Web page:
Urban beekeepers Andrew and Megan Colwell were just about to launch their raw honey business, B*Keeper - the culmination of five years of hard work - when the coronavirus pandemic struck.
The timing could not have been worse. After the drought, their honey yields were already down by three-quarters.
Like a farmer forced to hand-feed sheep, Mr Colwell had been feeding his nucleus colonies pollen and syrup just to get them through the summer.
Now the year's worth of weekend markets they had been banking on to sell their product were in doubt.
"When everything changed, we had to really re-assess what we were doing," Mr Colwell said,
They decided to push ahead, pivoting from a face-to-face business model to e-commerce. They started offering free multi-jar delivery, with a 24-hour turnaround. Friends started buying and sharing their products through social media. They went from one order a day to 20. Then they nearly sold out.
Now the pair are set for a collaboration with Beef and Barley on the Kingston Foreshore. They are having to expand operations in order to meet demand and may possibly be stocked in local stores in the future.
"We've had a great response from the community, people have been really supportive," Mr Colwell said.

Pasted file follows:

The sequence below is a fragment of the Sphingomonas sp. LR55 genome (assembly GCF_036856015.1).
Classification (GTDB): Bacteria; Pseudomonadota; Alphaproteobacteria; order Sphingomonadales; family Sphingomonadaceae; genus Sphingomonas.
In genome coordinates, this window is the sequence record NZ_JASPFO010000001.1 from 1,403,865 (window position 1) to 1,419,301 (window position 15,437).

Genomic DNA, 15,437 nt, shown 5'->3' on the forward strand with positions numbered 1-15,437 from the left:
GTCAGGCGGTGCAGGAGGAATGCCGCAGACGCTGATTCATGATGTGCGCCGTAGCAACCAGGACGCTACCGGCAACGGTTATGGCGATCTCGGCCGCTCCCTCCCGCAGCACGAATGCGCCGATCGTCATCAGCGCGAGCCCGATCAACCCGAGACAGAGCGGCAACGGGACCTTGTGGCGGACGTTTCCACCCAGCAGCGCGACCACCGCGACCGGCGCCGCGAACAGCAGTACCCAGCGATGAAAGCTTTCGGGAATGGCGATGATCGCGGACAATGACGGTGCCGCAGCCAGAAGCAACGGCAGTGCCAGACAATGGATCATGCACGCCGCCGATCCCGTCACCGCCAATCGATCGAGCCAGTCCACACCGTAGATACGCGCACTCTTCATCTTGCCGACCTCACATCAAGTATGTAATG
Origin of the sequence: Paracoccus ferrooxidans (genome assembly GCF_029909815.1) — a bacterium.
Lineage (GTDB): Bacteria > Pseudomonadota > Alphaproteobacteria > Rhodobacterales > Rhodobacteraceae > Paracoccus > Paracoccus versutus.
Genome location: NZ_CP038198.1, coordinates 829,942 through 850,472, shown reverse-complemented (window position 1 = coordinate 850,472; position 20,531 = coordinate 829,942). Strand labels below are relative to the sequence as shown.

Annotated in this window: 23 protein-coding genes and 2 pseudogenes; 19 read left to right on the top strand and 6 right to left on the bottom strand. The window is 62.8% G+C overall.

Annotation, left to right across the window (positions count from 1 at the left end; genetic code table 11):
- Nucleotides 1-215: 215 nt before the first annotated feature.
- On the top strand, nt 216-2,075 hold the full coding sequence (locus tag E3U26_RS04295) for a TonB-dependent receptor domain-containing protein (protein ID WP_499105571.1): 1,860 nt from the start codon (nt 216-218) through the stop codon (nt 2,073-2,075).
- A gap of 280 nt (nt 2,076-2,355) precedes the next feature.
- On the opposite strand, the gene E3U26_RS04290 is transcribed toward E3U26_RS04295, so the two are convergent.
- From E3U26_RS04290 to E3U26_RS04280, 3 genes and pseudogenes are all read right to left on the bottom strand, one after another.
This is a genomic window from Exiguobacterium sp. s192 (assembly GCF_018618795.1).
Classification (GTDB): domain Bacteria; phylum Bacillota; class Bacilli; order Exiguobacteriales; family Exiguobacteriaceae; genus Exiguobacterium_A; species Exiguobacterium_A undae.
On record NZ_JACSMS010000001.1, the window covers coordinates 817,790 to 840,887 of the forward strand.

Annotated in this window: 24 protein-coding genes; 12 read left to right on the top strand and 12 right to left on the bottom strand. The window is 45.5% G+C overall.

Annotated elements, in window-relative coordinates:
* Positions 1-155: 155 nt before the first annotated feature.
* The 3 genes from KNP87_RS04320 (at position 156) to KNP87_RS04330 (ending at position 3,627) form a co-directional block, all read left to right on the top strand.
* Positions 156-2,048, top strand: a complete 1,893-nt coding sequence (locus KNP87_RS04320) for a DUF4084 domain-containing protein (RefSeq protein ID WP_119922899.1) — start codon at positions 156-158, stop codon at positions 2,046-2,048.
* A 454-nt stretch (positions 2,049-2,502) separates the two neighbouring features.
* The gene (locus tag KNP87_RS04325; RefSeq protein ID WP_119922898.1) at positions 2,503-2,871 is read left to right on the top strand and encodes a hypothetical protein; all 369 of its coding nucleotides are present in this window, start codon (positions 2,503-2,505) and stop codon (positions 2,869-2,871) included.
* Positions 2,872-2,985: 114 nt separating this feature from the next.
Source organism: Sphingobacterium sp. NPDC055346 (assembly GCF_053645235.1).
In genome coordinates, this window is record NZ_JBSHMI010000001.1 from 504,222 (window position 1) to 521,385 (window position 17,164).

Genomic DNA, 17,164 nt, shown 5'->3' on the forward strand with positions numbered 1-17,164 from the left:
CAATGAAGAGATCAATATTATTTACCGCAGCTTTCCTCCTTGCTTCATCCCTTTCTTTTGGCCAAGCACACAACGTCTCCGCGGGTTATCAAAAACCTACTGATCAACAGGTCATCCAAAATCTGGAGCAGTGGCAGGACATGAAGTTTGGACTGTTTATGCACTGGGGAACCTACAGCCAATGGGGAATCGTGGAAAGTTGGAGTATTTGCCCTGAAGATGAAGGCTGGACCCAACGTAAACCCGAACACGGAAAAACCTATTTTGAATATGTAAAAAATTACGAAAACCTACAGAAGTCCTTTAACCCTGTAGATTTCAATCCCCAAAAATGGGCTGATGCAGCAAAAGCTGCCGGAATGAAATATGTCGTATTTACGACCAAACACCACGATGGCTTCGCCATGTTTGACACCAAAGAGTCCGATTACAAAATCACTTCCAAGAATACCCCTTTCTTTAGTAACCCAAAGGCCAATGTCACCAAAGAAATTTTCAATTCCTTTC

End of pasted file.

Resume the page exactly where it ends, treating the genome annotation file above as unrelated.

"There's been a real push to support local producers, for people to know where their products have come from."
Starting from behind has forced the Colwells to be innovative. They've revisited their business plan to focus on developing new product lines, like DIY beeswax wrap kits and DIY insect hotels, as well as educational demonstrations and talks.
"I'm all for educating people, I love talking about my bees and love beekeeping in general so I hope to share that with people," Mr Colwell said.
"The other half of the operation, my wife, is a school teacher so part of what we want to do is get into schools, we have an observation hive where we can showcase and really give people an insight into the highly social habits of bees."
They've also been inspired by how creatively other Canberra businesses have risen to the challenge of coronavirus.
"At the moment we're seeing such innovative ways of people overcoming hardships in their business model, finding innovative ways to recreate themselves," Mr Colwell said.
Mr Colwell said while it's been a challenging environment to start a new business, there is also a lot of opportunity.
"If you've got an innovative idea, and a way to tap into the markets, get amongst it," Mr Colwell said.